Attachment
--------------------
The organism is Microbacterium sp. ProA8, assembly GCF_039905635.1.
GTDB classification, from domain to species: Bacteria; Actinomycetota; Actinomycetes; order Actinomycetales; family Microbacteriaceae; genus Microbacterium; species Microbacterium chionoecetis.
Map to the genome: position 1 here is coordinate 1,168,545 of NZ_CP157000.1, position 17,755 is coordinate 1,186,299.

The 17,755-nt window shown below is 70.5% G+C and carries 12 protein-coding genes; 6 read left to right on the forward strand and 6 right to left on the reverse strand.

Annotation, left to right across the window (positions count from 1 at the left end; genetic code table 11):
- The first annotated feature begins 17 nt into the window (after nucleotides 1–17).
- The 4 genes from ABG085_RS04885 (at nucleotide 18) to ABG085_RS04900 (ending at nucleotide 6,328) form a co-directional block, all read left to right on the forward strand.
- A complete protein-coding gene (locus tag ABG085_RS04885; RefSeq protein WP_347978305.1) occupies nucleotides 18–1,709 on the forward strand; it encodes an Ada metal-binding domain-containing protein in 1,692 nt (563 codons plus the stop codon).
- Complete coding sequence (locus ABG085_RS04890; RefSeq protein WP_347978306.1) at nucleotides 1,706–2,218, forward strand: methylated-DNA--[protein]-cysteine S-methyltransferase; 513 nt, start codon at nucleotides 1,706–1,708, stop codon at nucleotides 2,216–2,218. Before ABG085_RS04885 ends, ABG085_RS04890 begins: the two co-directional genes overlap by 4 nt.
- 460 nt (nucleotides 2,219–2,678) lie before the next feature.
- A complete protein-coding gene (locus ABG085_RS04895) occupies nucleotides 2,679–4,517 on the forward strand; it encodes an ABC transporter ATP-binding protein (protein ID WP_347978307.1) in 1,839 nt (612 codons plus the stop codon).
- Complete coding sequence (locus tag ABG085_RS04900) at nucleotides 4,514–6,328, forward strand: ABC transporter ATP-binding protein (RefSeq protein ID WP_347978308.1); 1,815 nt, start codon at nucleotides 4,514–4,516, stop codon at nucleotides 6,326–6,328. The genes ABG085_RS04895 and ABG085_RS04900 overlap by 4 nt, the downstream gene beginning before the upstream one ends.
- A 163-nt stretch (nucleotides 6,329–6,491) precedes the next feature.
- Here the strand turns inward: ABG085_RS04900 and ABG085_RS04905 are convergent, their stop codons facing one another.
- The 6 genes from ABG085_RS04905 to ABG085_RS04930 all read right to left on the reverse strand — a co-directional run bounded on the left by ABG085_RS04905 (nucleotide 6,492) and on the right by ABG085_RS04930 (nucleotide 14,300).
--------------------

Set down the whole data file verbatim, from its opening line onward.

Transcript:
The organism is Microbacterium sp. ProA8, assembly GCF_039905635.1.
GTDB classification, from domain to species: Bacteria; Actinomycetota; Actinomycetes; order Actinomycetales; family Microbacteriaceae; genus Microbacterium; species Microbacterium chionoecetis.
Map to the genome: position 1 here is coordinate 1,168,545 of NZ_CP157000.1, position 17,755 is coordinate 1,186,299.

The 17,755-nt window shown below is 70.5% G+C and carries 12 protein-coding genes; 6 read left to right on the forward strand and 6 right to left on the reverse strand.

Annotation, left to right across the window (positions count from 1 at the left end; genetic code table 11):
- The first annotated feature begins 17 nt into the window (after nucleotides 1–17).
- The 4 genes from ABG085_RS04885 (at nucleotide 18) to ABG085_RS04900 (ending at nucleotide 6,328) form a co-directional block, all read left to right on the forward strand.
- A complete protein-coding gene (locus tag ABG085_RS04885; RefSeq protein WP_347978305.1) occupies nucleotides 18–1,709 on the forward strand; it encodes an Ada metal-binding domain-containing protein in 1,692 nt (563 codons plus the stop codon).
- Complete coding sequence (locus ABG085_RS04890; RefSeq protein WP_347978306.1) at nucleotides 1,706–2,218, forward strand: methylated-DNA--[protein]-cysteine S-methyltransferase; 513 nt, start codon at nucleotides 1,706–1,708, stop codon at nucleotides 2,216–2,218. Before ABG085_RS04885 ends, ABG085_RS04890 begins: the two co-directional genes overlap by 4 nt.
- 460 nt (nucleotides 2,219–2,678) lie before the next feature.
- A complete protein-coding gene (locus ABG085_RS04895) occupies nucleotides 2,679–4,517 on the forward strand; it encodes an ABC transporter ATP-binding protein (protein ID WP_347978307.1) in 1,839 nt (612 codons plus the stop codon).
- Complete coding sequence (locus tag ABG085_RS04900) at nucleotides 4,514–6,328, forward strand: ABC transporter ATP-binding protein (RefSeq protein ID WP_347978308.1); 1,815 nt, start codon at nucleotides 4,514–4,516, stop codon at nucleotides 6,326–6,328. The genes ABG085_RS04895 and ABG085_RS04900 overlap by 4 nt, the downstream gene beginning before the upstream one ends.
- A 163-nt stretch (nucleotides 6,329–6,491) precedes the next feature.
- Here the strand turns inward: ABG085_RS04900 and ABG085_RS04905 are convergent, their stop codons facing one another.
- The 6 genes from ABG085_RS04905 to ABG085_RS04930 all read right to left on the reverse strand — a co-directional run bounded on the left by ABG085_RS04905 (nucleotide 6,492) and on the right by ABG085_RS04930 (nucleotide 14,300).